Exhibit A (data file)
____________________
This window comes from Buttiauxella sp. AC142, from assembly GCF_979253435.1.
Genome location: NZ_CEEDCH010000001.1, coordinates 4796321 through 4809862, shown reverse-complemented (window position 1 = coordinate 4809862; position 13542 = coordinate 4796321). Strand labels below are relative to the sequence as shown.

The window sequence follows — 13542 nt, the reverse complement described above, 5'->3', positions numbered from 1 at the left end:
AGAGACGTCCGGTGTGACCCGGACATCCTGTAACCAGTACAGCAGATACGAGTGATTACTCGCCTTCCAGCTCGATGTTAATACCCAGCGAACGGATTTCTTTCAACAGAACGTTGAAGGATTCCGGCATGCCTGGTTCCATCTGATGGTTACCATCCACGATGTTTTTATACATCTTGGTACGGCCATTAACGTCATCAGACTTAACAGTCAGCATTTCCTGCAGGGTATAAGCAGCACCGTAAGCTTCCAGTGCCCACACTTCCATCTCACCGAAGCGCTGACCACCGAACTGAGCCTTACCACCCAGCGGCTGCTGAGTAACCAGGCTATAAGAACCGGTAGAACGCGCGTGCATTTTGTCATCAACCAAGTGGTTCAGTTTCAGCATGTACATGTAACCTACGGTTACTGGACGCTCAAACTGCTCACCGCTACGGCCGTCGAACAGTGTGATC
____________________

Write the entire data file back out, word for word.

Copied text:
This window comes from Buttiauxella sp. AC142, from assembly GCF_979253435.1.
Genome location: NZ_CEEDCH010000001.1, coordinates 4796321 through 4809862, shown reverse-complemented (window position 1 = coordinate 4809862; position 13542 = coordinate 4796321). Strand labels below are relative to the sequence as shown.

The window sequence follows — 13542 nt, the reverse complement described above, 5'->3', positions numbered from 1 at the left end:
AGAGACGTCCGGTGTGACCCGGACATCCTGTAACCAGTACAGCAGATACGAGTGATTACTCGCCTTCCAGCTCGATGTTAATACCCAGCGAACGGATTTCTTTCAACAGAACGTTGAAGGATTCCGGCATGCCTGGTTCCATCTGATGGTTACCATCCACGATGTTTTTATACATCTTGGTACGGCCATTAACGTCATCAGACTTAACAGTCAGCATTTCCTGCAGGGTATAAGCAGCACCGTAAGCTTCCAGTGCCCACACTTCCATCTCACCGAAGCGCTGACCACCGAACTGAGCCTTACCACCCAGCGGCTGCTGAGTAACCAGGCTATAAGAACCGGTAGAACGCGCGTGCATTTTGTCATCAACCAAGTGGTTCAGTTTCAGCATGTACATGTAACCTACGGTTACTGGACGCTCAAACTGCTCACCGCTACGGCCGTCGAACAGTGTGATC